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The Holy Grail of Hunting Lease Must Haves

If you are reading this article, we will assume that you know what basics are needed to keep game on your land. In any hunting situation food, water, bedding and security are the keys to attracting and holding game. If you can locate or create an environment that offers two or more of these features, your odds of having a successful hunting experience are greatly enhanced.
So, for the sake of this article, we will call those the Big 4 and assume that any property you are considering would offer at least one and maybe more of those.
However, when you are looking for a quality lease and the most enjoyable hunting experience possible, there is much more to consider. Here is our list of the Top 4 qualities of a good lease.


There is nothing that will ruin a hunt before it starts like poor or overused access points. If you can only access a farm or even a tree stand from one direction, you should strongly consider other options. While deer hunting, you may see the same deer in an area night after night and be tempted to hunt that same area. Rest assured, once you use the same trail to walk in or park at the same spot for more than a couple of nights, the deer (especially mature bucks) know and the gig is up before you ever climbed the tree. Ask the landowner what areas you can park, talk to neighbors about possibly parking on their ground and walking in from a new direction. You may even have to cut a trail through some brush to get to a particular stand. Whatever you do, never access the same stand the same way more than three times in a row. This is the biggest mistake young and inexperienced hunters make.     


This one isn’t as obvious, but still easy to get a feel for. Pressure is the last thing a mature buck wants to deal with. In fact, he won’t. Although you can control the pressure on your own lease, what is the pressure on adjacent farms like? How can you figure this out before paying for your lease? It’s fairly simple really. By taking a drive around the area you can make some pretty clear observations. Hunters are notorious for hanging trail tape at access points. Is there a lot of pink/orange tape hanging on roadsides? Do you see multiple pull offs where trucks are parking? Lastly, you may want to ask neighbors if they hunt or allow others to hunt. It’s impossible to control what occurs on other property, so it’s best to give yourself a good picture early.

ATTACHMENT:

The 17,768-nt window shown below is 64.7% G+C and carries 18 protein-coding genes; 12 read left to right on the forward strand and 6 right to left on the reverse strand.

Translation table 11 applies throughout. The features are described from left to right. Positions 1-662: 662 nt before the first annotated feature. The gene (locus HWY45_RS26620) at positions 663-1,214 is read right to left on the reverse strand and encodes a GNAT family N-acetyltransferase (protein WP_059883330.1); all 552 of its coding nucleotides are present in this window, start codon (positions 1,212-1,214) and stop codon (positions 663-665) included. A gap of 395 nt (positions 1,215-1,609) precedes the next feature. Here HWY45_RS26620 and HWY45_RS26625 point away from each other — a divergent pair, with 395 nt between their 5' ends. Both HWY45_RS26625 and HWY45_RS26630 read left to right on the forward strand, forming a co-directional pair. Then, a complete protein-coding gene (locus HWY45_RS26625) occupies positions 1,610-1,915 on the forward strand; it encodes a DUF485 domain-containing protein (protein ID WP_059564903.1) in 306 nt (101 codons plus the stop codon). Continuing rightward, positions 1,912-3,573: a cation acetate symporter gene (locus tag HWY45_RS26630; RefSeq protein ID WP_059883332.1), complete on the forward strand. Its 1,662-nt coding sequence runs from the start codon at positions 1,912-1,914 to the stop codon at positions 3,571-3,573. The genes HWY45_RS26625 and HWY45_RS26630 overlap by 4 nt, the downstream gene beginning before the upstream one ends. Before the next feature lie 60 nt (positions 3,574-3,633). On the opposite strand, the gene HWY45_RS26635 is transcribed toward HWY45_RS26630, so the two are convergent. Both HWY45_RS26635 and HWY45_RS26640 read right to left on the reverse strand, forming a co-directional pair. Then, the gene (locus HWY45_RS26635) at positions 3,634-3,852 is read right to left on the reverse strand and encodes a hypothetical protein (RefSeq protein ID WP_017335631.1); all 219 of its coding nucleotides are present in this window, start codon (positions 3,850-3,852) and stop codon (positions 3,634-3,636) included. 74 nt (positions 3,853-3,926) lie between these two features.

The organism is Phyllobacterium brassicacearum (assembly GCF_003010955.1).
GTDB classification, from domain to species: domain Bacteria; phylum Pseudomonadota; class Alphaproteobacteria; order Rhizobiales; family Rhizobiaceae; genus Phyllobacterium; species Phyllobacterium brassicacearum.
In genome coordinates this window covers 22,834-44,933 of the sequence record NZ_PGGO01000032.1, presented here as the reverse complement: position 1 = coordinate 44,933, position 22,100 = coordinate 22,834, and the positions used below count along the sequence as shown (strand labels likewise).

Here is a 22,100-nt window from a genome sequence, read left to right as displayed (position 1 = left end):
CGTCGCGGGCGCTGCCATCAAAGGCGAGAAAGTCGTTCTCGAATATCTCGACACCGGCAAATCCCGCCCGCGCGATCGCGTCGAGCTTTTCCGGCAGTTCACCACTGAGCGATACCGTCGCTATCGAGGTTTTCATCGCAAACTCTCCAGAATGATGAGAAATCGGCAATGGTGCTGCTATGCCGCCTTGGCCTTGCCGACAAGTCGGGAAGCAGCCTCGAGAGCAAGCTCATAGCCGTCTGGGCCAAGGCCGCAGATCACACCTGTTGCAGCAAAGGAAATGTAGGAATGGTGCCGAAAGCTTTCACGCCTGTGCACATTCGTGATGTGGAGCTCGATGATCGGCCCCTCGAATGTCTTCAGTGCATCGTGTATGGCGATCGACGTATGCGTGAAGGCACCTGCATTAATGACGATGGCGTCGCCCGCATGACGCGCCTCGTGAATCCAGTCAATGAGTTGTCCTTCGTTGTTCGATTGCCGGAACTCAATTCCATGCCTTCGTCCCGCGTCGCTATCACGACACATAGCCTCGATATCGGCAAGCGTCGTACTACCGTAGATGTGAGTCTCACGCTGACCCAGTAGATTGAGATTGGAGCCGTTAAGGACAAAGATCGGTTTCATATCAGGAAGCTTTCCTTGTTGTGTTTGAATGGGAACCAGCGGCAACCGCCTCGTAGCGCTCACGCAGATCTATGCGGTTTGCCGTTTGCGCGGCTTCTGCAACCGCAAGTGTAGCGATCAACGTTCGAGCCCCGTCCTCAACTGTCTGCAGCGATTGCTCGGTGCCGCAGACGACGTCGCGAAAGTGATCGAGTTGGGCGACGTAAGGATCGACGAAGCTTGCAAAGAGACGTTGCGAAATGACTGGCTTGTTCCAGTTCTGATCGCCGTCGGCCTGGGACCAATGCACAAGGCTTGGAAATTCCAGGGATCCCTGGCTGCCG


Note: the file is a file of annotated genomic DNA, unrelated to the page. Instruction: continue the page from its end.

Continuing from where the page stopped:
There is simply no way to overstate the importance of a healthy and friendly landowner relationship. Having someone that actually lives or works near the lease is invaluable to keep a watchful eye on the property when you can’t be there. They should know what types of trucks you drive and be able to identify them easily. Some landowners want to be called every time you hunt and want the right to refuse access occasionally. As a leasee, if you have met your landowner and developed a relationship, you shouldn’t have to call to hunt. When you build trust with your landowner, you will enhance the overall experience and hopefully build a lasting friendship.  


There is simply no animal, activity or pursuit that is worth your safety. When you look at a lease and consider safety, consider the previous three features. Is the landowner forthcoming and thorough when disclosing possible dangers? When you access your treestand, do you walk in an open field or do you have to ease down a steep embankment? Remember that a lot of your activity while hunting will take place in the dark. It’s even a good idea to consider local hospitals or emergency response if you have a pre-existing health condition. Simply put, there is simply no reason to risk your health or put your family at risk by hunting carelessly. A simple and affordable hunting lease liability insurance policy will also protect you against unseen dangers.